A stepchild is your "child" if he or she was under 18 when the marriage creating the status of stepchild occurred. An adopted child is your "child" under certain circumstances as well. If your child reaches age 21 while the process of getting him or her a green card is still going on, there are some circumstances under which he or she will still be considered a "child."

First, you should be sure that your child (or adult son or daughter) actually needs a green card, and is not a U.S. citizen by operation of law. This will depend on the year of birth, the place of birth, and the citizenship or immigration status of the parents.

Assuming your child did not automatically become a U.S. citizen, if you are a U.S. citizen and your child is still living outside the United States, you will first need to prove to the U.S. government that you're a U.S. citizen and that your child is actually yours. This is done by submitting to U.S. Citizenship and Immigration Services (USCIS) a form called an I-130, along with your proof of citizenship (birth certificate or passport) and proof of the parent-child relationship (sometimes as simple as a birth certificate). The filing fee for the I-130 is $535.

If USCIS approves the I-130, your child (or you, if your child is too young) can then apply online for an immigrant visa. The application is made online on the DS-260 form, which costs $325 to file. Along with the application, you might need to file an "affidavit of support" signed by someone (usually you) who promises to support your child if he or she needs it. If you filed the I-130 in the U.S., the fee for processing the affidavit of support is $120. If your child will become a U.S. citizen by operation of law as soon as he or she enters the U.S., you don't need to file an affidavit of support. Instead you file a form letting the government know the affidavit of support requirement is waived. As part of the application process, your child will have to go to a specified doctor to get a medical examination and possibly some vaccinations. Your child, if old enough, will have an interview at a U.S. consulate in his or her country. If the consulate determines that your child is "admissible" to the U.S., it will issue an immigrant visa, and your child can join you in the United States. To get the actual green card, your child will need to pay a $220 fee for immigrant visa processing to USCIS online.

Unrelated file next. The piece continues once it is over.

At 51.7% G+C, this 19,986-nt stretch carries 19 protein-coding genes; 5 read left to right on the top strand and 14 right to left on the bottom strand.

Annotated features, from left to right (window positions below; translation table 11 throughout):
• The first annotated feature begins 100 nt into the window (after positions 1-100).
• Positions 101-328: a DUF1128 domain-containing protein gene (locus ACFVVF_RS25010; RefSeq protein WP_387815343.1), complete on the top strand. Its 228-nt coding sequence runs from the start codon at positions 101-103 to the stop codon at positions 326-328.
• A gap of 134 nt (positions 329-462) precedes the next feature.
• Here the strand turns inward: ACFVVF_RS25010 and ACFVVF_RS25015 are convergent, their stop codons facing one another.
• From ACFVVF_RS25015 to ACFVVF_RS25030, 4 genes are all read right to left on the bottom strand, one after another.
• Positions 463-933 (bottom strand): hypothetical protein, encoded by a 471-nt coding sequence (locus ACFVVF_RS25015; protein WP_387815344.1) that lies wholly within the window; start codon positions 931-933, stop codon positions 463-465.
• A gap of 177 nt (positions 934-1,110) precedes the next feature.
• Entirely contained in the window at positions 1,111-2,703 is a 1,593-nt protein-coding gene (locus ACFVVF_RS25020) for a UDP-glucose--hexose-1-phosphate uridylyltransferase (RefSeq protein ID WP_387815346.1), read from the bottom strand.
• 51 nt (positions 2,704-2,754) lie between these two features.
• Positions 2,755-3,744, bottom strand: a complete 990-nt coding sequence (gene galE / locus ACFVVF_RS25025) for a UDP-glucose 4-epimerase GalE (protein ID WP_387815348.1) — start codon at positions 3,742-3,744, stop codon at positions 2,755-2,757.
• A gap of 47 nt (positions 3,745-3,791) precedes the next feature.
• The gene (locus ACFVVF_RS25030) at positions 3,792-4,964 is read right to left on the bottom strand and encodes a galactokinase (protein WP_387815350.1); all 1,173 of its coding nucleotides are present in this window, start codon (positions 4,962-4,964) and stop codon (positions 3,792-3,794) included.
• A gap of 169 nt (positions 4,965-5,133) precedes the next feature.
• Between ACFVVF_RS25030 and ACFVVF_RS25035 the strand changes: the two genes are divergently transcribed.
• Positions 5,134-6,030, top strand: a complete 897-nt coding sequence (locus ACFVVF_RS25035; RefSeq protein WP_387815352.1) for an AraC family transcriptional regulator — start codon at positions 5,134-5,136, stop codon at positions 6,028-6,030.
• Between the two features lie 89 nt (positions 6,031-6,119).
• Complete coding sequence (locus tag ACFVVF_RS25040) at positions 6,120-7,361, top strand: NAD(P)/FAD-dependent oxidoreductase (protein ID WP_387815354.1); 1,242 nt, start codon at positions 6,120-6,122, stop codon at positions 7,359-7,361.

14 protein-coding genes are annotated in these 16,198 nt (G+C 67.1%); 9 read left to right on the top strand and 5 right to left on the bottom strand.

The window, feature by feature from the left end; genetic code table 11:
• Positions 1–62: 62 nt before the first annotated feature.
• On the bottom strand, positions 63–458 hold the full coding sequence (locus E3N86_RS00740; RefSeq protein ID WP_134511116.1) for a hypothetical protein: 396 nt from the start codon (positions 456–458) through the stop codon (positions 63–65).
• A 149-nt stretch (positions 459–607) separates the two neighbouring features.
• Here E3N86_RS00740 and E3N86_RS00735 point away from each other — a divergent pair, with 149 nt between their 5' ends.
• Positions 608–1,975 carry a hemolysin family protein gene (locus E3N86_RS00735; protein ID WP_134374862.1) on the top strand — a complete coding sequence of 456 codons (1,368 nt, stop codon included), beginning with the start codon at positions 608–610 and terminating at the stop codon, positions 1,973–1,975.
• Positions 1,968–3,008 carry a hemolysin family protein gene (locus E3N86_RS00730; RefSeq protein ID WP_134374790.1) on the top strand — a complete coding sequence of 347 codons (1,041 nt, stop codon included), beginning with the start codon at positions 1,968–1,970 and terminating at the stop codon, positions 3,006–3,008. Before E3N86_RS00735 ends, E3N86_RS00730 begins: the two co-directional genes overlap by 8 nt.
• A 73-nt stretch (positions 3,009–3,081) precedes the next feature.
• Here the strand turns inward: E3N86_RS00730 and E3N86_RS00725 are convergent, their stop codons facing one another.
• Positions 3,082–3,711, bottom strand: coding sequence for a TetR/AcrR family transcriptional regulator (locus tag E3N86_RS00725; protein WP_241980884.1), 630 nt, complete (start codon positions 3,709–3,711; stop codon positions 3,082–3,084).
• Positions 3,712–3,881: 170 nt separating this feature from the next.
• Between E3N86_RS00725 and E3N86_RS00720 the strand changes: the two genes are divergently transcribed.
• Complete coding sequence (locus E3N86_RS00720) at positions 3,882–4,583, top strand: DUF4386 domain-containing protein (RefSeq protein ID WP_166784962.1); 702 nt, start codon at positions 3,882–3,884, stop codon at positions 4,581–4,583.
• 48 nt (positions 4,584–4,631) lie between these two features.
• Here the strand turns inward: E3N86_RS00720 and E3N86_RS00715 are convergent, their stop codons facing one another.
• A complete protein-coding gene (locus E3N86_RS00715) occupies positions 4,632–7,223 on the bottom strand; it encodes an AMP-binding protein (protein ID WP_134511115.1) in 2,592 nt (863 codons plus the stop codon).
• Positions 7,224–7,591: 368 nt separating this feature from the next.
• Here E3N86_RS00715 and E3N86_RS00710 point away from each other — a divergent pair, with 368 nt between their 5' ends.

If you are a U.S. citizen and your child is living in the United States, it may be possible to have USCIS approve a green card for your child without the need to go back to the foreign country to get the visa. This process is referred to as "adjustment of status." Your child (or you, on your child's behalf) can apply for adjustment of status only if he or she was inspected and lawfully admitted the last time he or she crossed the border. The process requires you to file the I-130 form to prove your citizenship and the existence of the parent-child relationship, but instead of waiting for USCIS to approve it before proceeding, your child (or you on your child's behalf) can file an I-485 form to adjust status at the same time, as part of the same application. The fees are $535 for the I-130 and $1140 for the I-485 ($750 if adjusting at the same time as a parent). If your child is over 14, there will be a $85 fee for USCIS to take your child's "biometric" information (fingerprints)). You will need to file an affidavit of support (no fee) and submit the results of a medical examination. If your child needs permission to work in the U.S. or permission to travel outside the U.S. while the application is pending, he or she can apply for those benefits at no charge. There will be an interview at a USCIS office, and if the application is approved, USCIS will send your child a green card.